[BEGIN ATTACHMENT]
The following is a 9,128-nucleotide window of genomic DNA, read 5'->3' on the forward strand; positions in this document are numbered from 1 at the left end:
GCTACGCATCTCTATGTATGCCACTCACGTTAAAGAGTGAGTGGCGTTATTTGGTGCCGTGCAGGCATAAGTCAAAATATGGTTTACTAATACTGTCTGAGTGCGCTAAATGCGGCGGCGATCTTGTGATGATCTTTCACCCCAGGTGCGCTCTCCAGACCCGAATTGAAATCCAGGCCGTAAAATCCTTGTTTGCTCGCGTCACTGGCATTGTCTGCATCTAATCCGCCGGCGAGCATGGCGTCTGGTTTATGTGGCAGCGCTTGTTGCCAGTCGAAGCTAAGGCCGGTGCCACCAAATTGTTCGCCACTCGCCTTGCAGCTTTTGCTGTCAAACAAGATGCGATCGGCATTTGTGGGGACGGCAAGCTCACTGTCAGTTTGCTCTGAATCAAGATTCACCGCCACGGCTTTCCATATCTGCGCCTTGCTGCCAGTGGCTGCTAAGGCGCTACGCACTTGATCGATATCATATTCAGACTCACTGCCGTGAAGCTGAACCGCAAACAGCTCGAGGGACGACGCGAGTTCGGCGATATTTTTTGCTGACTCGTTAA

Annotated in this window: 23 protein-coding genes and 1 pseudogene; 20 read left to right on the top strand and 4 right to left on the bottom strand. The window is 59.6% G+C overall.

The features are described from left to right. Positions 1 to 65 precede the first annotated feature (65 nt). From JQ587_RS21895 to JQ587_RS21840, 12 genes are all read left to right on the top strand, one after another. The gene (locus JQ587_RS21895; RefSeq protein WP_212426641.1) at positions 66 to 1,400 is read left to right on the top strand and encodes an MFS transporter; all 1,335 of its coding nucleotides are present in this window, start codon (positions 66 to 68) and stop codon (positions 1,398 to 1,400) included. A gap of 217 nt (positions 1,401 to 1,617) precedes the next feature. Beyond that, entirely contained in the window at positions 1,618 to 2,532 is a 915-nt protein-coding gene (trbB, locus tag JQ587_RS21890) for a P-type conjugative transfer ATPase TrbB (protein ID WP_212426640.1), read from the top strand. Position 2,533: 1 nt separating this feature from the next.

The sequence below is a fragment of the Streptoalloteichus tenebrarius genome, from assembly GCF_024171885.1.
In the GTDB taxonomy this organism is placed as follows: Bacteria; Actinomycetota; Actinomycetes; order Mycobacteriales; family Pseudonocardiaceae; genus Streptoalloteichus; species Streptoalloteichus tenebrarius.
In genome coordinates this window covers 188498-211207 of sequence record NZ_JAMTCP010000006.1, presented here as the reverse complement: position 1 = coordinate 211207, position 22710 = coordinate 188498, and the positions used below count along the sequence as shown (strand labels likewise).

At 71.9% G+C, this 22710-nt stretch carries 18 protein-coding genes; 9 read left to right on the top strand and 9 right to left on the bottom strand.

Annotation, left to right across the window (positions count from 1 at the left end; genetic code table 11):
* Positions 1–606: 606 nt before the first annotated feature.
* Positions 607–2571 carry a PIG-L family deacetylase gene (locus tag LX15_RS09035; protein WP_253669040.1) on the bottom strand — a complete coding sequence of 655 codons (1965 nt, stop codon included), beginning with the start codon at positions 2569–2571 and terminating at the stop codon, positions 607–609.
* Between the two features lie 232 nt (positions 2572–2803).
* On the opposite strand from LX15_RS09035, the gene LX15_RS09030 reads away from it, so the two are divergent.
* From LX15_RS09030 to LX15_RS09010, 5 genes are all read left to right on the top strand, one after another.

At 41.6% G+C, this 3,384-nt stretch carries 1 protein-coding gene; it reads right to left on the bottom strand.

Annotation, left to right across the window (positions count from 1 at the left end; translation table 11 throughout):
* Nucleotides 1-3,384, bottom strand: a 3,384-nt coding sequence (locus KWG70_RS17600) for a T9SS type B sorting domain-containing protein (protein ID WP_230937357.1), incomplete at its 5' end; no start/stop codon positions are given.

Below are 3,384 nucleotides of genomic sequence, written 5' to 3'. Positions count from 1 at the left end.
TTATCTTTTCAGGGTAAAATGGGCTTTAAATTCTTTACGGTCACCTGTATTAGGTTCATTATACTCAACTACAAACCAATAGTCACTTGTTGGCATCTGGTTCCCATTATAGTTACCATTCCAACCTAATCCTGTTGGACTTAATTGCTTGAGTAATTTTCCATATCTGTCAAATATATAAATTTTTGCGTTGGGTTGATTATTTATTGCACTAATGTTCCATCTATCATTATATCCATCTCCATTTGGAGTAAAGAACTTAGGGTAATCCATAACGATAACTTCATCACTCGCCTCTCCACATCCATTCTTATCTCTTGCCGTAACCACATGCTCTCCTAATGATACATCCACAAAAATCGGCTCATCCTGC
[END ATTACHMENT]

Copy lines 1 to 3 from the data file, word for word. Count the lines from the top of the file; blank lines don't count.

The following is a 9,128-nucleotide window of genomic DNA, read 5'->3' on the forward strand; positions in this document are numbered from 1 at the left end:
GCTACGCATCTCTATGTATGCCACTCACGTTAAAGAGTGAGTGGCGTTATTTGGTGCCGTGCAGGCATAAGTCAAAATATGGTTTACTAATACTGTCTGAGTGCGCTAAATGCGGCGGCGATCTTGTGATGATCTTTCACCCCAGGTGCGCTCTCCAGACCCGAATTGAAATCCAGGCCGTAAAATCCTTGTTTGCTCGCGTCACTGGCATTGTCTGCATCTAATCCGCCGGCGAGCATGGCGTCTGGTTTATGTGGCAGCGCTTGTTGCCAGTCGAAGCTAAGGCCGGTGCCACCAAATTGTTCGCCACTCGCCTTGCAGCTTTTGCTGTCAAACAAGATGCGATCGGCATTTGTGGGGACGGCAAGCTCACTGTCAGTTTGCTCTGAATCAAGATTCACCGCCACGGCTTTCCATATCTGCGCCTTGCTGCCAGTGGCTGCTAAGGCGCTACGCACTTGATCGATATCATATTCAGACTCACTGCCGTGAAGCTGAACCGCAAACAGCTCGAGGGACGACGCGAGTTCGGCGATATTTTTTGCTGACTCGTTAA

Annotated in this window: 23 protein-coding genes and 1 pseudogene; 20 read left to right on the top strand and 4 right to left on the bottom strand. The window is 59.6% G+C overall.